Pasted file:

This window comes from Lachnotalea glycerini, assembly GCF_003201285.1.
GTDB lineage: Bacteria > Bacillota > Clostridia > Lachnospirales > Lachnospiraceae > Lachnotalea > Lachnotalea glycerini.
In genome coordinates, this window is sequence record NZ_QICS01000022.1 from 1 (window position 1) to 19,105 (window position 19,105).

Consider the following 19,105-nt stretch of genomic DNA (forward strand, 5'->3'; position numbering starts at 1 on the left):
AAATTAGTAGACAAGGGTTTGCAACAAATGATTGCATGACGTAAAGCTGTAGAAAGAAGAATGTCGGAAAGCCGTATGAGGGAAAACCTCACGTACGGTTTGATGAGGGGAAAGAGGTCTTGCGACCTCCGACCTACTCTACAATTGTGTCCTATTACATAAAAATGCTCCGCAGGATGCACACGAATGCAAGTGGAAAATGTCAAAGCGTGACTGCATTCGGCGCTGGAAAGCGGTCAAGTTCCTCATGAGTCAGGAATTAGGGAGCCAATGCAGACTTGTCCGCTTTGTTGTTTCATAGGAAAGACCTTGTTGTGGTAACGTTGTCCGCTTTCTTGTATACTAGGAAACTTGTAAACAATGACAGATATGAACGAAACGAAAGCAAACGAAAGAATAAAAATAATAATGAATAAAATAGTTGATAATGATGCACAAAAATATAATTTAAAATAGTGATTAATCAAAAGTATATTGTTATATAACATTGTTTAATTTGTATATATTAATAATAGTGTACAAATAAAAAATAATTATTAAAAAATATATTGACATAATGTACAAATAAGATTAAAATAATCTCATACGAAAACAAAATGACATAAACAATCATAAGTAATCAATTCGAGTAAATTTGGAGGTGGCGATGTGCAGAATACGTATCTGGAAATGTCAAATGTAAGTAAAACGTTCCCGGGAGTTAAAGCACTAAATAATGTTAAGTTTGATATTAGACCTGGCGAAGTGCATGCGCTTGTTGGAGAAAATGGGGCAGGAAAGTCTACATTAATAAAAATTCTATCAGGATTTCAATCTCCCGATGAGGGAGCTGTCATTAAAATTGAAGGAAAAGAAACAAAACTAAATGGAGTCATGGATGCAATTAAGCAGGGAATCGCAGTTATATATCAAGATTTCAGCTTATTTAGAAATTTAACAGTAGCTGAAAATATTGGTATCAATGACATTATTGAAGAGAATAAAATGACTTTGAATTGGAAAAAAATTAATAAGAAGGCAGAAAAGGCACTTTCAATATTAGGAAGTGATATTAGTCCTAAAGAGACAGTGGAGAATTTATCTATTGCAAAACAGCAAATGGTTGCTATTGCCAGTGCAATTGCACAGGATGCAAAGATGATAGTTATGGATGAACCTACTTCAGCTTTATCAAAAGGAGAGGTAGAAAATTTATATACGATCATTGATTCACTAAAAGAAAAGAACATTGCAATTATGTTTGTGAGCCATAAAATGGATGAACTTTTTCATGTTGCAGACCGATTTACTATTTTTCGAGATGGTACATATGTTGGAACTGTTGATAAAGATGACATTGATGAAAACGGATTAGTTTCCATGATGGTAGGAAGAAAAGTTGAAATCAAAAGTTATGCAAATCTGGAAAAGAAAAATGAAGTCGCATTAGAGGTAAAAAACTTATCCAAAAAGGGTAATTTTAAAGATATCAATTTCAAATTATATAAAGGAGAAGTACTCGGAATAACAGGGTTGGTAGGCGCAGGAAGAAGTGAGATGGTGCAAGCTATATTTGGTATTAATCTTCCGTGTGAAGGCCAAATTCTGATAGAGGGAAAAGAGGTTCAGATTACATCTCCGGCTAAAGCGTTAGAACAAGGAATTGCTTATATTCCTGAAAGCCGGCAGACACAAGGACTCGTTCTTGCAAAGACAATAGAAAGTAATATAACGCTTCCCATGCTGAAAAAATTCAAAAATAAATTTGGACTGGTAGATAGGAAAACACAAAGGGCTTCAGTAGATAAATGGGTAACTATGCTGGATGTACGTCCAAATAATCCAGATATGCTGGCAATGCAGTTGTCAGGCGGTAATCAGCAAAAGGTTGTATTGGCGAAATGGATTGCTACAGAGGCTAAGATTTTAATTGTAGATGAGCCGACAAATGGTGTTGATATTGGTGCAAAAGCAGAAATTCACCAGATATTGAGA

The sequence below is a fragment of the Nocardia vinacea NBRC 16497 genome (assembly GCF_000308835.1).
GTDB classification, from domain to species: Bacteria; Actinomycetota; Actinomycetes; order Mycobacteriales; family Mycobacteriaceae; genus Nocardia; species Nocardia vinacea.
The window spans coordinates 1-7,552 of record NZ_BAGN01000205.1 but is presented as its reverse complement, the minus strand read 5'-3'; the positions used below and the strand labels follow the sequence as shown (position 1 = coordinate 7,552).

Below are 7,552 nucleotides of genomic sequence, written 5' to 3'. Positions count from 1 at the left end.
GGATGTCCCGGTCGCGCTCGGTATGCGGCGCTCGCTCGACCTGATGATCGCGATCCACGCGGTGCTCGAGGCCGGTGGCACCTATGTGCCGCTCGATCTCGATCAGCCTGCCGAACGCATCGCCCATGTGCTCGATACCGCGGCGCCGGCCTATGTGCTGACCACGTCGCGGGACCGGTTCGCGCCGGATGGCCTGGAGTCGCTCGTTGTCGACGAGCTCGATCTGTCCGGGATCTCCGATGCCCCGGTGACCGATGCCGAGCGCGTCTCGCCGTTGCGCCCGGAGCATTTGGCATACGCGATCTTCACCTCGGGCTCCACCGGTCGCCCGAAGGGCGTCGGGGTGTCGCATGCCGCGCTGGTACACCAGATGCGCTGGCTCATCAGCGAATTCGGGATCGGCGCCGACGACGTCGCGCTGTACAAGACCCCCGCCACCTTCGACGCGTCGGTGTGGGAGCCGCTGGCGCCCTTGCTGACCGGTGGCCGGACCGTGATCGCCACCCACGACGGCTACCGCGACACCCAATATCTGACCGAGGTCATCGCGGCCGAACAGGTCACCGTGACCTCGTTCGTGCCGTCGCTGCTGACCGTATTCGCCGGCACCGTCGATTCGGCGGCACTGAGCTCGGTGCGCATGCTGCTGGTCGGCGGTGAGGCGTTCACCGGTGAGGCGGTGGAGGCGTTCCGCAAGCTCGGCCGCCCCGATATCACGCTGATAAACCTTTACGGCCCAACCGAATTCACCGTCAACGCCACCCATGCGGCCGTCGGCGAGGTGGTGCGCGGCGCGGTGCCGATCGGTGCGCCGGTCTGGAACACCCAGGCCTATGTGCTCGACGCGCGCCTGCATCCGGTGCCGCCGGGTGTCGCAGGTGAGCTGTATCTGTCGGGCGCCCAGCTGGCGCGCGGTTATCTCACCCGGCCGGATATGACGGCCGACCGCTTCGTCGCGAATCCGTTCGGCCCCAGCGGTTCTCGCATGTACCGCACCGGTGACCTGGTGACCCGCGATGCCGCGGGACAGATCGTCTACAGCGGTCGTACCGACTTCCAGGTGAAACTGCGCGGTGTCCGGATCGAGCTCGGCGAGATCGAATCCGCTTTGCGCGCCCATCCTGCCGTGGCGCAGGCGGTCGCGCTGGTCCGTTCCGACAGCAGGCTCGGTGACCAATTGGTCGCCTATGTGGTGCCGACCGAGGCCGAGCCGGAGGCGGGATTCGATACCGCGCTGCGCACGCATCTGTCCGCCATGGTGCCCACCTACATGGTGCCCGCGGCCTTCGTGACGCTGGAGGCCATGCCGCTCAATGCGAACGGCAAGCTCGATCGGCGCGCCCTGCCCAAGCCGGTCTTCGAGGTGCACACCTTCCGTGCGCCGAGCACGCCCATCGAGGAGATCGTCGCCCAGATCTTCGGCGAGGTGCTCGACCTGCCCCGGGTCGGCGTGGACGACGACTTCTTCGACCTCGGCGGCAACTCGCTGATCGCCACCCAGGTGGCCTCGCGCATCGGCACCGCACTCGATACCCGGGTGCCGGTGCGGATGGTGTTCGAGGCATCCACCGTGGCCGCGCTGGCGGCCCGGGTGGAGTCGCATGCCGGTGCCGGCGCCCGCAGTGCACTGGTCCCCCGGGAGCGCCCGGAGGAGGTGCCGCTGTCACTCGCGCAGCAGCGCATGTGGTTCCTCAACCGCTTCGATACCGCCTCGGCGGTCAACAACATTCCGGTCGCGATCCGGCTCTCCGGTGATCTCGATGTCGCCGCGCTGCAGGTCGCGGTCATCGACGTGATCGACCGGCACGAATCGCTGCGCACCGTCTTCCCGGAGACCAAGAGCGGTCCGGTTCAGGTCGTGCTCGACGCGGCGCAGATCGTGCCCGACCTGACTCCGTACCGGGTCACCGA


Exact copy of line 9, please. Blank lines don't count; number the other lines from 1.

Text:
Below are 7,552 nucleotides of genomic sequence, written 5' to 3'. Positions count from 1 at the left end.